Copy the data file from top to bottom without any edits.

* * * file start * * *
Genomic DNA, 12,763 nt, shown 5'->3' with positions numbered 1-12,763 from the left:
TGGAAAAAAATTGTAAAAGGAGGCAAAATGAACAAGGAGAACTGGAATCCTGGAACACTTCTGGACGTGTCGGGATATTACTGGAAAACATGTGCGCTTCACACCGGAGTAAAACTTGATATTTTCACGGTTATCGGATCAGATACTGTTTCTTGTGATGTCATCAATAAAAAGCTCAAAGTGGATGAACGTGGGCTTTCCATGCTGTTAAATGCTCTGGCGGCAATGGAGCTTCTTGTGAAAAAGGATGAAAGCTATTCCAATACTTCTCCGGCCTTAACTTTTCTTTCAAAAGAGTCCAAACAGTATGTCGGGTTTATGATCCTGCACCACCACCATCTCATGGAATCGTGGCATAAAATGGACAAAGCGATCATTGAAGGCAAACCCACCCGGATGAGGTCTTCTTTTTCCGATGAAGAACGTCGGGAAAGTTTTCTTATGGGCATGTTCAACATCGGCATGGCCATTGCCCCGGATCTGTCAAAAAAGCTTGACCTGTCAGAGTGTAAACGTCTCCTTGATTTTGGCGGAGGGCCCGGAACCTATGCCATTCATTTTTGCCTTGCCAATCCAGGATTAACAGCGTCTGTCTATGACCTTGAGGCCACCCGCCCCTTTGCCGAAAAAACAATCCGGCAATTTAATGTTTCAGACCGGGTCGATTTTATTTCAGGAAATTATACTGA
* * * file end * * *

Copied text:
Genomic DNA, 12,763 nt, shown 5'->3' with positions numbered 1-12,763 from the left:
TGGAAAAAAATTGTAAAAGGAGGCAAAATGAACAAGGAGAACTGGAATCCTGGAACACTTCTGGACGTGTCGGGATATTACTGGAAAACATGTGCGCTTCACACCGGAGTAAAACTTGATATTTTCACGGTTATCGGATCAGATACTGTTTCTTGTGATGTCATCAATAAAAAGCTCAAAGTGGATGAACGTGGGCTTTCCATGCTGTTAAATGCTCTGGCGGCAATGGAGCTTCTTGTGAAAAAGGATGAAAGCTATTCCAATACTTCTCCGGCCTTAACTTTTCTTTCAAAAGAGTCCAAACAGTATGTCGGGTTTATGATCCTGCACCACCACCATCTCATGGAATCGTGGCATAAAATGGACAAAGCGATCATTGAAGGCAAACCCACCCGGATGAGGTCTTCTTTTTCCGATGAAGAACGTCGGGAAAGTTTTCTTATGGGCATGTTCAACATCGGCATGGCCATTGCCCCGGATCTGTCAAAAAAGCTTGACCTGTCAGAGTGTAAACGTCTCCTTGATTTTGGCGGAGGGCCCGGAACCTATGCCATTCATTTTTGCCTTGCCAATCCAGGATTAACAGCGTCTGTCTATGACCTTGAGGCCACCCGCCCCTTTGCCGAAAAAACAATCCGGCAATTTAATGTTTCAGACCGGGTCGATTTTATTTCAGGAAATTATACTGA